[Viewpoint]The conglomerates must step in

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[Viewpoint]The conglomerates must step in

Spring has come, but it isn’t like spring. This was a verse written in an outpouring of grief by Wang Zhaojun, a beautiful Chinese court lady who had been forced to marry a king from the Hun tribe during the reign of the first emperor of China’s Han Dynasty.
Although spring flowers were in full bloom in the barbarian land, her lonely heart, torn away from her homeland, could not feel its brilliance.
That is exactly how Korea’s economy looks in the spring of 2008.
Stock prices are nosediving and the foreign exchange rate is fluctuating.
Raw material prices are going up -- crude oil, iron ore, nonmetals and crop prices, including corn, beans and wheat.
Amid this turmoil, spring may not feel like spring.
The new administration may think it is unfair because it came into office with a determination to revive the economy by any means.
The president and his ministers are busy visiting marketplaces and construction sites, but that has no significance.
They are just showing their enthusiasm to try their best.
In fact, there is not much they can do right now.
Our government cannot do anything because of the financial troubles related to the subprime mortgage crisis in the United States. Nor can it prevent a worldwide recession. We just hope the prices of oil, raw materials and crops stop rising.
Even so, we cannot look on passively as the economy sinks to the bottom.
The government says it will ease regulations and cut taxes to increase investment, but the effect will only be tangible in one or two years.
The government may strongly desire to tinker with interest rates or foreign exchanges rates immediately, but it is not likely to have much effect.
With bad luck, in fact, unexpected side effects are a high possibility. All the same, we cannot ask small- and medium-sized enterprises to take the lead in the recovery of the economy when they are having a hard time themselves with their own livelihood.
The remaining option, then, is the large companies. The large companies should come forward.
Except for them, no one can help the economy recover. Those who can at least endure and survive the present situation are the large companies.
It is not enough to make a promise that they will increase their investments if the government reduces their taxes and removes regulations.
That is a matter of course. It’s like saying, “If one is fed, one will become full.”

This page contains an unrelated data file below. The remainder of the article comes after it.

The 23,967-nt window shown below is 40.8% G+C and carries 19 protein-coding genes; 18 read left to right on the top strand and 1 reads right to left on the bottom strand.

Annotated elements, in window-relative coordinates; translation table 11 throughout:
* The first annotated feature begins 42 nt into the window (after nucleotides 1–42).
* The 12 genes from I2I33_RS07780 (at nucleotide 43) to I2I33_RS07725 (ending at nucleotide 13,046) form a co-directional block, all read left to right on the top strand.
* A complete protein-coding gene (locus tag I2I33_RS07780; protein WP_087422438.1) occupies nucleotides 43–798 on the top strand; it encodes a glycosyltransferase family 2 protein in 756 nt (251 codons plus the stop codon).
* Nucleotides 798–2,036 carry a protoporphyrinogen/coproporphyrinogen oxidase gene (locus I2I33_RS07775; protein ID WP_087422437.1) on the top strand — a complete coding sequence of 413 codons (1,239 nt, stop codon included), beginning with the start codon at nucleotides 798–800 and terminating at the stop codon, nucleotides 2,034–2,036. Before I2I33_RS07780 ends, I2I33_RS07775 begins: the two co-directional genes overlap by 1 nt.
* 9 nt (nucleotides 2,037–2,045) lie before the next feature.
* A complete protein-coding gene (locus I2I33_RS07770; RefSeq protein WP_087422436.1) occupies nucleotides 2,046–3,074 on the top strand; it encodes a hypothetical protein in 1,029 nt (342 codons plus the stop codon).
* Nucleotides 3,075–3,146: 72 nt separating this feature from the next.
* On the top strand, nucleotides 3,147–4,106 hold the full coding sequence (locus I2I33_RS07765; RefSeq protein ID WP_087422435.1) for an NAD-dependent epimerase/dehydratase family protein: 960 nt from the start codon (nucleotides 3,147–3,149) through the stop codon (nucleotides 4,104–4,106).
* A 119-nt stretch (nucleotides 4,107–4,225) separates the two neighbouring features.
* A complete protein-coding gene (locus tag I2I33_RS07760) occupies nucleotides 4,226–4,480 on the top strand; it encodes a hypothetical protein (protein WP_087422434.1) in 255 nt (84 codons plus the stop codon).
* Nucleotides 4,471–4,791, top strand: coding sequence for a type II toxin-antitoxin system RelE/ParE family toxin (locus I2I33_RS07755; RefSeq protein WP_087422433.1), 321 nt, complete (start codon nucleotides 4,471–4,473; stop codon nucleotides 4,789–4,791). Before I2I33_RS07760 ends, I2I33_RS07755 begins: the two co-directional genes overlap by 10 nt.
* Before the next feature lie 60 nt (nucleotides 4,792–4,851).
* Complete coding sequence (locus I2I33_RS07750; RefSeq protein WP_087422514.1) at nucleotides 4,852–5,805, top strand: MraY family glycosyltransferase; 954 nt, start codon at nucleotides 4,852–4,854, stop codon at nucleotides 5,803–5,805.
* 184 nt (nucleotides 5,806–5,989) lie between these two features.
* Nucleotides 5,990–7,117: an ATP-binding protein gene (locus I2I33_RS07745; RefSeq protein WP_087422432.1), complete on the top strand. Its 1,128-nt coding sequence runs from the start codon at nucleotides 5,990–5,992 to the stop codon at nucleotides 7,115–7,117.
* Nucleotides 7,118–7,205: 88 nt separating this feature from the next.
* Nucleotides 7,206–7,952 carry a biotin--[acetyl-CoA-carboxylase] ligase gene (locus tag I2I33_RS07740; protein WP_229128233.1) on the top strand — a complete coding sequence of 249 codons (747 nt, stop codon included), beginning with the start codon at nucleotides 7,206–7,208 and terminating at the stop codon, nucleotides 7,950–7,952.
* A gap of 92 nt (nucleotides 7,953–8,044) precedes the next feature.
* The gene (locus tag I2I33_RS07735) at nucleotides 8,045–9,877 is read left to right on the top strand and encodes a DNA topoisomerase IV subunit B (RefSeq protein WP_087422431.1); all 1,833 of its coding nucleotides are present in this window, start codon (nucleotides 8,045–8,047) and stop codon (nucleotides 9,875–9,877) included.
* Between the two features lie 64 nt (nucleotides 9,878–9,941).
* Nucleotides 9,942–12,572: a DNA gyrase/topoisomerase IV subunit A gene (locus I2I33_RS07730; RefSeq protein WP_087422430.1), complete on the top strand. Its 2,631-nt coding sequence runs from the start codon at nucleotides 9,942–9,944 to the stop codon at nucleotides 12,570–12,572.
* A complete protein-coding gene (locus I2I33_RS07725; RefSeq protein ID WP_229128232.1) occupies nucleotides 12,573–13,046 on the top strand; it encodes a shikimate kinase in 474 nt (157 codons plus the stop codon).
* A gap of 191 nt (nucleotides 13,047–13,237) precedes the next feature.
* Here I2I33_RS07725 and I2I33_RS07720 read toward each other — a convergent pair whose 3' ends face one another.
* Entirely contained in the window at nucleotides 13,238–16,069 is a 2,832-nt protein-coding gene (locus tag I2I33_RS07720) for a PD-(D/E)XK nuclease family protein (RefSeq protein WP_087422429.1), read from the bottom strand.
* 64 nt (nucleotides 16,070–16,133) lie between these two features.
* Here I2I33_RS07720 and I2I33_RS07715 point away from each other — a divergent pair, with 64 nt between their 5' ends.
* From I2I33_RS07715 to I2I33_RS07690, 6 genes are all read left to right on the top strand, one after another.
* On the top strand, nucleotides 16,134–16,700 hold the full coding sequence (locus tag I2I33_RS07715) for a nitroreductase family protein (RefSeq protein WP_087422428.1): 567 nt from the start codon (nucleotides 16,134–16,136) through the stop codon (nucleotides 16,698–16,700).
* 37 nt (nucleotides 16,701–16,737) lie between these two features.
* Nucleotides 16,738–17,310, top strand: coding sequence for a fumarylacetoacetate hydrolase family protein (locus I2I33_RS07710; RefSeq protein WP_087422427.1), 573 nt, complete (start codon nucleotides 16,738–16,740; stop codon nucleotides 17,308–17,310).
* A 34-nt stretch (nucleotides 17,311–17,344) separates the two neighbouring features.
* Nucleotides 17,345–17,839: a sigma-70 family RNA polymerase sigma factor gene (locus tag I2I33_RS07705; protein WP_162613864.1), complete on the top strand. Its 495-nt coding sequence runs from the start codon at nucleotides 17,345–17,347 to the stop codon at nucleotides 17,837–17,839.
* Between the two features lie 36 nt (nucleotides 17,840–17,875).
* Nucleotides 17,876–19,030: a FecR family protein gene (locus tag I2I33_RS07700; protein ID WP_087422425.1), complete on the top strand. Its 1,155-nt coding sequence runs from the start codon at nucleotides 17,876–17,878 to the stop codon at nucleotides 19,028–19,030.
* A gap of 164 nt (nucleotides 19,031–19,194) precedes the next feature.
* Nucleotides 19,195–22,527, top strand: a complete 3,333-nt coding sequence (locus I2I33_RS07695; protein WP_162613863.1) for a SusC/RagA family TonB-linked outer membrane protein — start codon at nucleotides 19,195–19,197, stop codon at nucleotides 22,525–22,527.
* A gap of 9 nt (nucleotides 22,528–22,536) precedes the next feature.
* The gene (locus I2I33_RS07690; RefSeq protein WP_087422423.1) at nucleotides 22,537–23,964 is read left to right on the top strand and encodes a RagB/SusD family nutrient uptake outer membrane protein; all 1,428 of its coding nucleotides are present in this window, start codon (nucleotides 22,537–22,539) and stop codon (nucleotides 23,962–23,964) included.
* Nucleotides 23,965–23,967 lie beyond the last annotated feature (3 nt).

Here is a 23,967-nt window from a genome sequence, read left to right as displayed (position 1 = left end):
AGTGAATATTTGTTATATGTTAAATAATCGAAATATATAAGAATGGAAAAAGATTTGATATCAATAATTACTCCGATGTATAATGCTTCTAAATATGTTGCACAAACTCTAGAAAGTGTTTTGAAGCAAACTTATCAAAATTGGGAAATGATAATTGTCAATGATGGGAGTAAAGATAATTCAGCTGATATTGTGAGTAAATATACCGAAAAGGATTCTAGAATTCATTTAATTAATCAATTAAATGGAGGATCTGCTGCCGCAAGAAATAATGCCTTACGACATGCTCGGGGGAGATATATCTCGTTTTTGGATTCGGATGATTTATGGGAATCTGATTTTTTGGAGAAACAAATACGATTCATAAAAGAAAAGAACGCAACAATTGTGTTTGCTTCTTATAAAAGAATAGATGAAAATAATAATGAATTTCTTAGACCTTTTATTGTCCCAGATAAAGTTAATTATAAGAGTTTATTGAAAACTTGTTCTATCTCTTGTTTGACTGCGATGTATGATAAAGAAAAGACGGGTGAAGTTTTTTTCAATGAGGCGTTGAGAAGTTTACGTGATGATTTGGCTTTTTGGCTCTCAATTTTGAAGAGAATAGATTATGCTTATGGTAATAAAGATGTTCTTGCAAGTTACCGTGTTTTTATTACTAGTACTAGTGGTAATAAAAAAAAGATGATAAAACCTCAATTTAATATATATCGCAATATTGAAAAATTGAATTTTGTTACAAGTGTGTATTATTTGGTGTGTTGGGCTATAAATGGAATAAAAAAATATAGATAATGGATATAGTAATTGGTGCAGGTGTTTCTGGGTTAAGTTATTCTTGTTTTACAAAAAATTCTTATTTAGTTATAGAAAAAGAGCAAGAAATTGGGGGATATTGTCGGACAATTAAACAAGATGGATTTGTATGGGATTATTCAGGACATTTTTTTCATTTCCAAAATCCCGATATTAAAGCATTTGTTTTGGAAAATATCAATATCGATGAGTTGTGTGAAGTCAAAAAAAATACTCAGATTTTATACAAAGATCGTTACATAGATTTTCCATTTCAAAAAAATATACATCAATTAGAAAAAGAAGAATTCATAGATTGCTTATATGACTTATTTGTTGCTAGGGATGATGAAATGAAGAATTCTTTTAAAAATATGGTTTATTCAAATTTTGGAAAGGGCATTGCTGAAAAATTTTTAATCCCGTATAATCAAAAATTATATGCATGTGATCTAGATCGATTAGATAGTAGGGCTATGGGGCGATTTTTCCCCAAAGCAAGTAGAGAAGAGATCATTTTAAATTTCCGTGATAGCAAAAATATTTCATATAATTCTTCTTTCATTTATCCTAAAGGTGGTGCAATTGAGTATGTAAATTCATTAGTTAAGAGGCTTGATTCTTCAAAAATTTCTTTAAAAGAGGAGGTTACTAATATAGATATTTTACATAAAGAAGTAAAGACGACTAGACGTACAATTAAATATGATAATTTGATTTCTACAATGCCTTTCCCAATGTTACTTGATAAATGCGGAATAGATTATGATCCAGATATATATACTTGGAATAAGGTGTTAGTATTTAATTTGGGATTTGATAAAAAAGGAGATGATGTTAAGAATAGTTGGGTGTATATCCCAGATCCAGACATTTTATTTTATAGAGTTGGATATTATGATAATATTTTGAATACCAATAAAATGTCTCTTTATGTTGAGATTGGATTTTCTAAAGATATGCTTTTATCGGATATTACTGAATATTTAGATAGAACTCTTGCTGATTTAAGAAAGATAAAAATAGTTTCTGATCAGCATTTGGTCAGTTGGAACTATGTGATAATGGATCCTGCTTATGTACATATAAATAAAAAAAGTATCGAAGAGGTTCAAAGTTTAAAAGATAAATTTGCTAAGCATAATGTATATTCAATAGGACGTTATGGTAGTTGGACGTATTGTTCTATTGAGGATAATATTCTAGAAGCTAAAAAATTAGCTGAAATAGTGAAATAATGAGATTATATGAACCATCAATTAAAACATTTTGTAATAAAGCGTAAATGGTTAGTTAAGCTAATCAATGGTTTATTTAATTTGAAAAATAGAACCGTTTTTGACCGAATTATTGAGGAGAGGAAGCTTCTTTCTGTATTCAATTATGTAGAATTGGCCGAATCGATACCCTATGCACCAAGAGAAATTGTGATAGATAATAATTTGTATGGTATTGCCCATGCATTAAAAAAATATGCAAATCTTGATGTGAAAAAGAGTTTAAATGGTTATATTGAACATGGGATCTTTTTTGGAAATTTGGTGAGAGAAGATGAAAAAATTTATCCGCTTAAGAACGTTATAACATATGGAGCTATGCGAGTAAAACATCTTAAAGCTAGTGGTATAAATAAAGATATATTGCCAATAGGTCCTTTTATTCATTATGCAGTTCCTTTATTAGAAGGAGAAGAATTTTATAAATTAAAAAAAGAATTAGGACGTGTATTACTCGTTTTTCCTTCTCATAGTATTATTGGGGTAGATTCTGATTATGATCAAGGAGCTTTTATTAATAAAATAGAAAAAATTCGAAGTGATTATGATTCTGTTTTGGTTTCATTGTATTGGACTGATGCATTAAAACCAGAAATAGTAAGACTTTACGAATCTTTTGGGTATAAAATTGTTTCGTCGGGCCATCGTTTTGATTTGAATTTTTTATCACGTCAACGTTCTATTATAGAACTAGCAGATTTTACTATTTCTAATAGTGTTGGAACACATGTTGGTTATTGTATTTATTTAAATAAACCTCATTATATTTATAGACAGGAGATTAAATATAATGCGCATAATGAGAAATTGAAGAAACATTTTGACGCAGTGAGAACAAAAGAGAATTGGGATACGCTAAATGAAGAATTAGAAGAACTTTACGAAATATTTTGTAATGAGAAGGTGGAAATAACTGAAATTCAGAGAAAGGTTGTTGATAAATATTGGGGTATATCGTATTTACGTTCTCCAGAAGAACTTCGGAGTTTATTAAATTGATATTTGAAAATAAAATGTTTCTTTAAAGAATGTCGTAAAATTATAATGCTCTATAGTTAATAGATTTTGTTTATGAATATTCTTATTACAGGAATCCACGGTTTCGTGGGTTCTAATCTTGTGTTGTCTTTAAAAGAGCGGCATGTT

When everyone is experiencing hardships, large companies should volunteer to take risks. If they did so, there would be no more anti-business sentiment or anti-conglomerate feelings.
Listen to the situation of the small- and medium-sized enterprises that have to deliver products to larger companies.
Even if they are directly hit by a steep hike in the price of raw materials, they cannot dare ask for an increase in delivery prices.
Unable to endure any longer, they discontinued delivering products to large companies, thinking they will be ruined in any case.
When the economy slows, large companies naturally cut their delivery prices.
That is the state of current relations between large and small and medium-sized companies in Korea. This kind of cost reduction cannot be called competitive power.
If the situation remains as it is now, small and medium-sized companies will collapse and large companies will lose their competitive edge.
If the economy suffers, companies of all sizes will have trouble. Instead of shifting the difficulties to small and medium-sized companies, large companies should make painstaking efforts to bear the costs to support their contractors.
Without sacrifices from large companies, it is of no use for them to cheer before the president that companies of all sizes should coexist.
Noblesse oblige is required of companies, too.
The Federation of Korean Industries, which was once marginalized to the point that it had a hard time choosing its chairperson, finally has a friendly government with the “business-friendly” Lee Myung-bak administration.
This is not to say that they have caught another chance to collude with politicians.
It is true, however, that they have the opportunity to help revive the nation’s economy.
Large companies can do what the government cannot.
Maybe the Federation of Korean Industries should present a plan of action plan for economic recovery by gathering the collective wisdom of large companies.

*The writer is an editorial writer of the JoongAng Ilbo.

by Kim Jong-soo
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